Foreign Exchange for Expats in Canada

Submitted: September 2013

The official currency in Canada is the Canadian dollar (CAD). It is also referred to as "loonie" or "piastre" in North American French. The Bank of Canada (BoC) is responsible for monetary policy.

Exchange rate regime

The Canadian dollar follows a purely freely floating exchange rate regime. There is no exchange rate target. The BoC doesn’t intervene in foreign exchange markets, except for countering short-term FX volatility.

From a historical perspective, Canada has regularly changed its exchange rate regime. Today’s free float has been in place since September 1998. Prior to September 1998, the Canadian dollar followed a managed exchange rate regime.

Monetary policy

Canada adopted inflation-targeting in 1991, with an inflation target (both CPI and core CPI) of 2% per year. "Inflation" specifically excludes asset prices, such as property or securities.

Inflation may be allowed to temporarily deviate from the 2% target, but by no more than 1%. Consequently, Canadian inflation may range between 1% and 3%. By "temporarily", it is generally understood 18 to 24 months.

When the BoC decides to tighten monetary policy (e.g. when inflation is too high), liquidity dries up, interest rates rise and inflation may go down. If the BoC wishes to loosen monetary policy (e.g. when Canada suffers economic slack), liquidity flows into the market, interest rates and borrowing costs decline, but inflation may rise.

Higher interest rates, whether expected or actual, tend to drive down securities prices. See Investment for Expats in Canada.

Current trends

The Canadian dollar is an expensive currency. Life in Canada may thus seem quite pricey for expatriates with foreign-source income.

Since the 2008 financial crisis, the BoC has held the central bank interest rate ("key interest rate") at very low levels. The key interest rate was initially shrunk to 0.25%. However, Canada’s commodity-driven economy has shown stronger recovery than its other G7 counterparts. As a result, the BoC decided to raise the key interest rate to 1% in summer 2010. This macroeconomic context has certainly contributed to persistent Canadian dollar strength since 2009.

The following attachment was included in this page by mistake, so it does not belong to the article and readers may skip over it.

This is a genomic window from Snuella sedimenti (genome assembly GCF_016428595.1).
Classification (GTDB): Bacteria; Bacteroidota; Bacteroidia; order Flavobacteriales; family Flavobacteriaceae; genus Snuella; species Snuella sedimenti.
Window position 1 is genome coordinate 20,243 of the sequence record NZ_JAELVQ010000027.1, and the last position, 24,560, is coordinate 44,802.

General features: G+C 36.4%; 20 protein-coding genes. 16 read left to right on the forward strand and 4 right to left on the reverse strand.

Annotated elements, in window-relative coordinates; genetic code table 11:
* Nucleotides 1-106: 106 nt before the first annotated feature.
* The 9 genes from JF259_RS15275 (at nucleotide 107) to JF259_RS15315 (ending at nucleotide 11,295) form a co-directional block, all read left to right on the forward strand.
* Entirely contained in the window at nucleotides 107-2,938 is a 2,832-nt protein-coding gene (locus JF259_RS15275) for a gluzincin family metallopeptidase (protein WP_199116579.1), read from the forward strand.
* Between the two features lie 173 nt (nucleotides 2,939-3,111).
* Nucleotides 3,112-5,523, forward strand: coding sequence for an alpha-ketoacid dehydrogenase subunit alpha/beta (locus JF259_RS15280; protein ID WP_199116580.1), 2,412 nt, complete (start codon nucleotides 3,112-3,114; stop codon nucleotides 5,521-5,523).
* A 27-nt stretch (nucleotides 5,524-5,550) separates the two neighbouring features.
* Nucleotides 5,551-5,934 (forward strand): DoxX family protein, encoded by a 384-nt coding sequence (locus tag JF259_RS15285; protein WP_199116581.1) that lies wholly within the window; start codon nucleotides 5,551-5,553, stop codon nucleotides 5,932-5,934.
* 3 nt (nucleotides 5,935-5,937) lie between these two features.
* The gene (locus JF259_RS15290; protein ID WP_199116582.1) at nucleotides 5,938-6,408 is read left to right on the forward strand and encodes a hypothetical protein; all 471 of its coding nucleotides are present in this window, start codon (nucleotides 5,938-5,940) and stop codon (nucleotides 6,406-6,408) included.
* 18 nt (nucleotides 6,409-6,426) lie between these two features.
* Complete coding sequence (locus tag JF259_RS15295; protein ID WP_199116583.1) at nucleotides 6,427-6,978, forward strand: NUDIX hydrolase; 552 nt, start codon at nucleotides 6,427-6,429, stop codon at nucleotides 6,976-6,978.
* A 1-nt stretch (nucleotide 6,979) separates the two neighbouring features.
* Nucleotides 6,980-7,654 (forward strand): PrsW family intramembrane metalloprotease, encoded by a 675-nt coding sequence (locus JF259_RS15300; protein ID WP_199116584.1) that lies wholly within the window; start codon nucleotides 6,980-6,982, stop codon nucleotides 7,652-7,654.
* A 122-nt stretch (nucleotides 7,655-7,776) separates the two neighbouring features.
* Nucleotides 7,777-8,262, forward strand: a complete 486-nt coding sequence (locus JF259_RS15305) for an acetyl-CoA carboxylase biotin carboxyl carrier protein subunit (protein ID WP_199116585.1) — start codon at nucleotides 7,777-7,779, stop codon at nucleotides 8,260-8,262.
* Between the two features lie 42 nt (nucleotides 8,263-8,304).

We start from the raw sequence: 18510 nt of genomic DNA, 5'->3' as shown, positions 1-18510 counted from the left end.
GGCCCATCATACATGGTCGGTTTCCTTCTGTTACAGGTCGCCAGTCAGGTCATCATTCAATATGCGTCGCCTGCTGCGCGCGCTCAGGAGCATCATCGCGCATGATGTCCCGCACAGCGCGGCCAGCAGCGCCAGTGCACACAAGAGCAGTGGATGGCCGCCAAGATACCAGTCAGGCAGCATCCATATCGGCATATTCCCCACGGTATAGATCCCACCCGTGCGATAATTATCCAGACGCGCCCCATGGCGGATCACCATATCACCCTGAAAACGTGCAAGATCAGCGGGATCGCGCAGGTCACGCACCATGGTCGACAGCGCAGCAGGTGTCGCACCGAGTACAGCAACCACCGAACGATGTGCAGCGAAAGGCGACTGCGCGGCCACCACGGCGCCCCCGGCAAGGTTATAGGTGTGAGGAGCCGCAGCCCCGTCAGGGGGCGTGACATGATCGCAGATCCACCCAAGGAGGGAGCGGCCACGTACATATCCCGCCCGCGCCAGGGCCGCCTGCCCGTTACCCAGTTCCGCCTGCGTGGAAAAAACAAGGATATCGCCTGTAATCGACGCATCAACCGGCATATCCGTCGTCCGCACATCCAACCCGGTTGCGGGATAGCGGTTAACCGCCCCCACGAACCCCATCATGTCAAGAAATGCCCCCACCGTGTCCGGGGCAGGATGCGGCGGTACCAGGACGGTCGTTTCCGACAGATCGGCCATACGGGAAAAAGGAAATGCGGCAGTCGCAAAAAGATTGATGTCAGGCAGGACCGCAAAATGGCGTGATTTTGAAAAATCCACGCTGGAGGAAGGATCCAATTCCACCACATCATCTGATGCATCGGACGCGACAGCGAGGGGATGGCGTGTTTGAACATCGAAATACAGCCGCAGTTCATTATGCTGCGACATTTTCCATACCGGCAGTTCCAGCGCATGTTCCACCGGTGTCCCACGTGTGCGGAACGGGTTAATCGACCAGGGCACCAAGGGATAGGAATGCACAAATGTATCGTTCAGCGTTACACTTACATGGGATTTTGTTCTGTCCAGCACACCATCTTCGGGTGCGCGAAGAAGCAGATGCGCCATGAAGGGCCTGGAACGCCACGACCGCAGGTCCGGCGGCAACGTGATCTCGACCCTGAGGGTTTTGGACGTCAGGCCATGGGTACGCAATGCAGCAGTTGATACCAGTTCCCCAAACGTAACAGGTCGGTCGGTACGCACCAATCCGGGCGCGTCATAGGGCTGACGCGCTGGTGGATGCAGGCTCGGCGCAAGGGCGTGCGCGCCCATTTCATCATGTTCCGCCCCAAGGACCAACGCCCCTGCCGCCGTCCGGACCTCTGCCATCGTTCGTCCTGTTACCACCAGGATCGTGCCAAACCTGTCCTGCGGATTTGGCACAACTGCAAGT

Relation with the US

It is dangerous to claim that the USD/CAD exchange rate cannot move much either way. Both Canada and the US are developed countries, indeed. Yet, their macroeconomic fundamentals may diverge strongly. For instance, the US dollar was subject to intense upward pressure during the dotcom boom in the 1980s/1990s whereas Canada didn’t jump on the wagon at the time. Likewise, the US allowed a tremendous mortgage boom in the 2000s while Canadian banks kept conservative lending practices.

As mentioned above, today’s exchange rate (USD/CAD close to parity) is supposed to reflect Canada’s relative resilience as compared with the US or Europe. This situation may or may not last for a while, but it would be unsafe to assume it will last indefinitely. Remember that the US dollar was around 30% stronger when the US economy did well in the late 1990s.



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